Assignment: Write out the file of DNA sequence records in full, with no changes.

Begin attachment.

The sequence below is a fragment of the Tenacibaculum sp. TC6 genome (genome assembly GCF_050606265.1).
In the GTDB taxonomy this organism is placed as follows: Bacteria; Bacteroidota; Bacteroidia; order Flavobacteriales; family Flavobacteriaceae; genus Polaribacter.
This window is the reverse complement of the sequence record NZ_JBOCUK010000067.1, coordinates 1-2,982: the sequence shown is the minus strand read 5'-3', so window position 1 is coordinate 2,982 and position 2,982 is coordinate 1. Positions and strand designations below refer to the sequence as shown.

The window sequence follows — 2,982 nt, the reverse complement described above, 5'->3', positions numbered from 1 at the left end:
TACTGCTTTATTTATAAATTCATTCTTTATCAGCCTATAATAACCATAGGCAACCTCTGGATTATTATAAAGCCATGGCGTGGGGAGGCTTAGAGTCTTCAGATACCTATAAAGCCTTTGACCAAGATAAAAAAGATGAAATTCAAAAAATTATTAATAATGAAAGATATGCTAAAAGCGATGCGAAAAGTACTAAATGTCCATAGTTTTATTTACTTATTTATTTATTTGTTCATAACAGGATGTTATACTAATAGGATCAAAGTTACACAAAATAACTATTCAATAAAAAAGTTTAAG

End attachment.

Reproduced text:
The sequence below is a fragment of the Tenacibaculum sp. TC6 genome (genome assembly GCF_050606265.1).
In the GTDB taxonomy this organism is placed as follows: Bacteria; Bacteroidota; Bacteroidia; order Flavobacteriales; family Flavobacteriaceae; genus Polaribacter.
This window is the reverse complement of the sequence record NZ_JBOCUK010000067.1, coordinates 1-2,982: the sequence shown is the minus strand read 5'-3', so window position 1 is coordinate 2,982 and position 2,982 is coordinate 1. Positions and strand designations below refer to the sequence as shown.

The window sequence follows — 2,982 nt, the reverse complement described above, 5'->3', positions numbered from 1 at the left end:
TACTGCTTTATTTATAAATTCATTCTTTATCAGCCTATAATAACCATAGGCAACCTCTGGATTATTATAAAGCCATGGCGTGGGGAGGCTTAGAGTCTTCAGATACCTATAAAGCCTTTGACCAAGATAAAAAAGATGAAATTCAAAAAATTATTAATAATGAAAGATATGCTAAAAGCGATGCGAAAAGTACTAAATGTCCATAGTTTTATTTACTTATTTATTTATTTGTTCATAACAGGATGTTATACTAATAGGATCAAAGTTACACAAAATAACTATTCAATAAAAAAGTTTAAG